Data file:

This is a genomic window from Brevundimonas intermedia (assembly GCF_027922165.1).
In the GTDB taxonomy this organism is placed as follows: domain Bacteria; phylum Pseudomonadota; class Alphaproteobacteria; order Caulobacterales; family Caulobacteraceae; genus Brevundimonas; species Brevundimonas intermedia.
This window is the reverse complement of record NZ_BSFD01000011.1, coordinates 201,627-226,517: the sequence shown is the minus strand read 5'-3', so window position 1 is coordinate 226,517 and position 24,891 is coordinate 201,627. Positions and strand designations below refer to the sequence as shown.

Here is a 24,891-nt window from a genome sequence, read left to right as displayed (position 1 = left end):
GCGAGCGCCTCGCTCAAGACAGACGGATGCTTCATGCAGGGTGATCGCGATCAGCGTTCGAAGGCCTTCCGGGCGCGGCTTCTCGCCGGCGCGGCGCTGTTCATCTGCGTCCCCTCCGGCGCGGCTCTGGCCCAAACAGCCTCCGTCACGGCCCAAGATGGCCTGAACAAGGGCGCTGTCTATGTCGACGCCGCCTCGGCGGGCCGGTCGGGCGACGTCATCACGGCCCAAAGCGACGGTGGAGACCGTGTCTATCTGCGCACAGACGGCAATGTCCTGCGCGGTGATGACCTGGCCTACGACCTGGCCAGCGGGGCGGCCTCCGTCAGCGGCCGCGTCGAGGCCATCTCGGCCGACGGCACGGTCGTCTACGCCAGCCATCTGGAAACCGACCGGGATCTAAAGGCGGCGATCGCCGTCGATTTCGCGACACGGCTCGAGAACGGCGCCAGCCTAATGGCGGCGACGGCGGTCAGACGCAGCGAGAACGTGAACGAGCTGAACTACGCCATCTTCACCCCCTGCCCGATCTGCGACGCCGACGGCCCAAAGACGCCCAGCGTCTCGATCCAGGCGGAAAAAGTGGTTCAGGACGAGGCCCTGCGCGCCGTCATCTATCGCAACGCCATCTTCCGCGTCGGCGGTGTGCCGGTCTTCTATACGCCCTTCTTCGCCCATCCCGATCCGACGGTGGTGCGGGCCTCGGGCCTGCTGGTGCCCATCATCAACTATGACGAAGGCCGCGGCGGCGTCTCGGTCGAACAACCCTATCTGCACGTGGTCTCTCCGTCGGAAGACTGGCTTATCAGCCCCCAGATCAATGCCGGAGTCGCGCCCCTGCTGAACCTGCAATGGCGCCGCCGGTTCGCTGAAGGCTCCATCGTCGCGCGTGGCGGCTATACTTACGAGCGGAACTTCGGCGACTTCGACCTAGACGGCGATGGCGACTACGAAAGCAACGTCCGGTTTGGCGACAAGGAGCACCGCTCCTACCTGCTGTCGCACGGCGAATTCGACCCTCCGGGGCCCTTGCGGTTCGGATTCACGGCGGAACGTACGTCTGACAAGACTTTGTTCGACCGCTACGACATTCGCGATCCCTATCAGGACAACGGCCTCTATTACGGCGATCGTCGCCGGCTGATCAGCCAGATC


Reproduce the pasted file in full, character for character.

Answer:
This is a genomic window from Brevundimonas intermedia (assembly GCF_027922165.1).
In the GTDB taxonomy this organism is placed as follows: domain Bacteria; phylum Pseudomonadota; class Alphaproteobacteria; order Caulobacterales; family Caulobacteraceae; genus Brevundimonas; species Brevundimonas intermedia.
This window is the reverse complement of record NZ_BSFD01000011.1, coordinates 201,627-226,517: the sequence shown is the minus strand read 5'-3', so window position 1 is coordinate 226,517 and position 24,891 is coordinate 201,627. Positions and strand designations below refer to the sequence as shown.

Here is a 24,891-nt window from a genome sequence, read left to right as displayed (position 1 = left end):
GCGAGCGCCTCGCTCAAGACAGACGGATGCTTCATGCAGGGTGATCGCGATCAGCGTTCGAAGGCCTTCCGGGCGCGGCTTCTCGCCGGCGCGGCGCTGTTCATCTGCGTCCCCTCCGGCGCGGCTCTGGCCCAAACAGCCTCCGTCACGGCCCAAGATGGCCTGAACAAGGGCGCTGTCTATGTCGACGCCGCCTCGGCGGGCCGGTCGGGCGACGTCATCACGGCCCAAAGCGACGGTGGAGACCGTGTCTATCTGCGCACAGACGGCAATGTCCTGCGCGGTGATGACCTGGCCTACGACCTGGCCAGCGGGGCGGCCTCCGTCAGCGGCCGCGTCGAGGCCATCTCGGCCGACGGCACGGTCGTCTACGCCAGCCATCTGGAAACCGACCGGGATCTAAAGGCGGCGATCGCCGTCGATTTCGCGACACGGCTCGAGAACGGCGCCAGCCTAATGGCGGCGACGGCGGTCAGACGCAGCGAGAACGTGAACGAGCTGAACTACGCCATCTTCACCCCCTGCCCGATCTGCGACGCCGACGGCCCAAAGACGCCCAGCGTCTCGATCCAGGCGGAAAAAGTGGTTCAGGACGAGGCCCTGCGCGCCGTCATCTATCGCAACGCCATCTTCCGCGTCGGCGGTGTGCCGGTCTTCTATACGCCCTTCTTCGCCCATCCCGATCCGACGGTGGTGCGGGCCTCGGGCCTGCTGGTGCCCATCATCAACTATGACGAAGGCCGCGGCGGCGTCTCGGTCGAACAACCCTATCTGCACGTGGTCTCTCCGTCGGAAGACTGGCTTATCAGCCCCCAGATCAATGCCGGAGTCGCGCCCCTGCTGAACCTGCAATGGCGCCGCCGGTTCGCTGAAGGCTCCATCGTCGCGCGTGGCGGCTATACTTACGAGCGGAACTTCGGCGACTTCGACCTAGACGGCGATGGCGACTACGAAAGCAACGTCCGGTTTGGCGACAAGGAGCACCGCTCCTACCTGCTGTCGCACGGCGAATTCGACCCTCCGGGGCCCTTGCGGTTCGGATTCACGGCGGAACGTACGTCTGACAAGACTTTGTTCGACCGCTACGACATTCGCGATCCCTATCAGGACAACGGCCTCTATTACGGCGATCGTCGCCGGCTGATCAGCCAGATC